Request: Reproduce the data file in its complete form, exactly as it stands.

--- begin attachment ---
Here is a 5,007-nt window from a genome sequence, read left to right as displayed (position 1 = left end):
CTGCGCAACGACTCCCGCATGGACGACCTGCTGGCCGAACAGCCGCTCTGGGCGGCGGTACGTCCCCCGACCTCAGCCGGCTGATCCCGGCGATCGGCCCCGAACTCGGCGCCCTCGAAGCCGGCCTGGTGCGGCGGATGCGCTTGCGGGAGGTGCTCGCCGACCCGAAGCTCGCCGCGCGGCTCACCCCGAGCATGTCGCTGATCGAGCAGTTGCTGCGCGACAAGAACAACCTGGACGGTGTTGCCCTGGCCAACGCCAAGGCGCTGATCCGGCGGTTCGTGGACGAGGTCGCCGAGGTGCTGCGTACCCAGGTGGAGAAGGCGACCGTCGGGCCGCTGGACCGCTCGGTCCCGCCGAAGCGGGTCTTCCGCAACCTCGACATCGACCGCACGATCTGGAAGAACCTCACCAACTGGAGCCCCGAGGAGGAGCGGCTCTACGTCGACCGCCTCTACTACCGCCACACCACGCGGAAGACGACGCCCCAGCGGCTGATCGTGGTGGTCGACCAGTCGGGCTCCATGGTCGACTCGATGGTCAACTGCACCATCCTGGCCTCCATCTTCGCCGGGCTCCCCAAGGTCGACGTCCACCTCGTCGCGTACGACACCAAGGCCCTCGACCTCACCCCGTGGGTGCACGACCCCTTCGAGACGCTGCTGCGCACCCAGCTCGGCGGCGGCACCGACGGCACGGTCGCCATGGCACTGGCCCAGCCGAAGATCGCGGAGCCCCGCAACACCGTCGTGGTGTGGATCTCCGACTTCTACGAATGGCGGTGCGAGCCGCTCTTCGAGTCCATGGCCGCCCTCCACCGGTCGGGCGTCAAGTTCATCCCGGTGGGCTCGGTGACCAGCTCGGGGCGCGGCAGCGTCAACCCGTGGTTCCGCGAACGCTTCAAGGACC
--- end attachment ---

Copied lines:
Here is a 5,007-nt window from a genome sequence, read left to right as displayed (position 1 = left end):
CTGCGCAACGACTCCCGCATGGACGACCTGCTGGCCGAACAGCCGCTCTGGGCGGCGGTACGTCCCCCGACCTCAGCCGGCTGATCCCGGCGATCGGCCCCGAACTCGGCGCCCTCGAAGCCGGCCTGGTGCGGCGGATGCGCTTGCGGGAGGTGCTCGCCGACCCGAAGCTCGCCGCGCGGCTCACCCCGAGCATGTCGCTGATCGAGCAGTTGCTGCGCGACAAGAACAACCTGGACGGTGTTGCCCTGGCCAACGCCAAGGCGCTGATCCGGCGGTTCGTGGACGAGGTCGCCGAGGTGCTGCGTACCCAGGTGGAGAAGGCGACCGTCGGGCCGCTGGACCGCTCGGTCCCGCCGAAGCGGGTCTTCCGCAACCTCGACATCGACCGCACGATCTGGAAGAACCTCACCAACTGGAGCCCCGAGGAGGAGCGGCTCTACGTCGACCGCCTCTACTACCGCCACACCACGCGGAAGACGACGCCCCAGCGGCTGATCGTGGTGGTCGACCAGTCGGGCTCCATGGTCGACTCGATGGTCAACTGCACCATCCTGGCCTCCATCTTCGCCGGGCTCCCCAAGGTCGACGTCCACCTCGTCGCGTACGACACCAAGGCCCTCGACCTCACCCCGTGGGTGCACGACCCCTTCGAGACGCTGCTGCGCACCCAGCTCGGCGGCGGCACCGACGGCACGGTCGCCATGGCACTGGCCCAGCCGAAGATCGCGGAGCCCCGCAACACCGTCGTGGTGTGGATCTCCGACTTCTACGAATGGCGGTGCGAGCCGCTCTTCGAGTCCATGGCCGCCCTCCACCGGTCGGGCGTCAAGTTCATCCCGGTGGGCTCGGTGACCAGCTCGGGGCGCGGCAGCGTCAACCCGTGGTTCCGCGAACGCTTCAAGGACC